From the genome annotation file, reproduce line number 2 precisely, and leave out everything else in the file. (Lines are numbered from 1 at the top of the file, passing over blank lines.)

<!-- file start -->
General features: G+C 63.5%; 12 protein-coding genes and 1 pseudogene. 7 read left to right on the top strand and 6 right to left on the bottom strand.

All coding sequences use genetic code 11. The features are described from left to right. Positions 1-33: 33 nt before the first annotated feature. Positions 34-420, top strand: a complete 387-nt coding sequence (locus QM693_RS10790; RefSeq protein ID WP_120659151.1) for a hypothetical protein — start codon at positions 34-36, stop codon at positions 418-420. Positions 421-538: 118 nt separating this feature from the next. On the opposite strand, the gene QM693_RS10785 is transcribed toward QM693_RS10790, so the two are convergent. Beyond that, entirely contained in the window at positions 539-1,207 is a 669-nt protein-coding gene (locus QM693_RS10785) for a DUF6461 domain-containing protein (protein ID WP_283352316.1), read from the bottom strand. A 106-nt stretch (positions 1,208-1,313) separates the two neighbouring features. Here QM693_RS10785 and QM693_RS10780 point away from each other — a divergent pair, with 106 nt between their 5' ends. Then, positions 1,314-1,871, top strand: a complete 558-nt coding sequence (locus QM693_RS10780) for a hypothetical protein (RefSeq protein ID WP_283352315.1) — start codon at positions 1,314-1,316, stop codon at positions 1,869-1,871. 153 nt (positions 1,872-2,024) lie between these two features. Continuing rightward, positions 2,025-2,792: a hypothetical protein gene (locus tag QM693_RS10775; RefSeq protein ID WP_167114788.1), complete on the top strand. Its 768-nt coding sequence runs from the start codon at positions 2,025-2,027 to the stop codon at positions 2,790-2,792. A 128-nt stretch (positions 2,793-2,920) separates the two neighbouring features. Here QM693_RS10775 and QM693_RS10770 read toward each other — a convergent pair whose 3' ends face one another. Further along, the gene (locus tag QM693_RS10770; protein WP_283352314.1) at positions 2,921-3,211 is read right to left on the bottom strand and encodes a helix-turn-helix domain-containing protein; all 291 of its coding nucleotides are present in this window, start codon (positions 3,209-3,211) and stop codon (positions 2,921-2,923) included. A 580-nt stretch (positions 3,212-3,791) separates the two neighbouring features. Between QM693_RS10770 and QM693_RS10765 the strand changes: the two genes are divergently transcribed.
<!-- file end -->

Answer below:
All coding sequences use genetic code 11. The features are described from left to right. Positions 1-33: 33 nt before the first annotated feature. Positions 34-420, top strand: a complete 387-nt coding sequence (locus QM693_RS10790; RefSeq protein ID WP_120659151.1) for a hypothetical protein — start codon at positions 34-36, stop codon at positions 418-420. Positions 421-538: 118 nt separating this feature from the next. On the opposite strand, the gene QM693_RS10785 is transcribed toward QM693_RS10790, so the two are convergent. Beyond that, entirely contained in the window at positions 539-1,207 is a 669-nt protein-coding gene (locus QM693_RS10785) for a DUF6461 domain-containing protein (protein ID WP_283352316.1), read from the bottom strand. A 106-nt stretch (positions 1,208-1,313) separates the two neighbouring features. Here QM693_RS10785 and QM693_RS10780 point away from each other — a divergent pair, with 106 nt between their 5' ends. Then, positions 1,314-1,871, top strand: a complete 558-nt coding sequence (locus QM693_RS10780) for a hypothetical protein (RefSeq protein ID WP_283352315.1) — start codon at positions 1,314-1,316, stop codon at positions 1,869-1,871. 153 nt (positions 1,872-2,024) lie between these two features. Continuing rightward, positions 2,025-2,792: a hypothetical protein gene (locus tag QM693_RS10775; RefSeq protein ID WP_167114788.1), complete on the top strand. Its 768-nt coding sequence runs from the start codon at positions 2,025-2,027 to the stop codon at positions 2,790-2,792. A 128-nt stretch (positions 2,793-2,920) separates the two neighbouring features. Here QM693_RS10775 and QM693_RS10770 read toward each other — a convergent pair whose 3' ends face one another. Further along, the gene (locus tag QM693_RS10770; protein WP_283352314.1) at positions 2,921-3,211 is read right to left on the bottom strand and encodes a helix-turn-helix domain-containing protein; all 291 of its coding nucleotides are present in this window, start codon (positions 3,209-3,211) and stop codon (positions 2,921-2,923) included. A 580-nt stretch (positions 3,212-3,791) separates the two neighbouring features. Between QM693_RS10770 and QM693_RS10765 the strand changes: the two genes are divergently transcribed.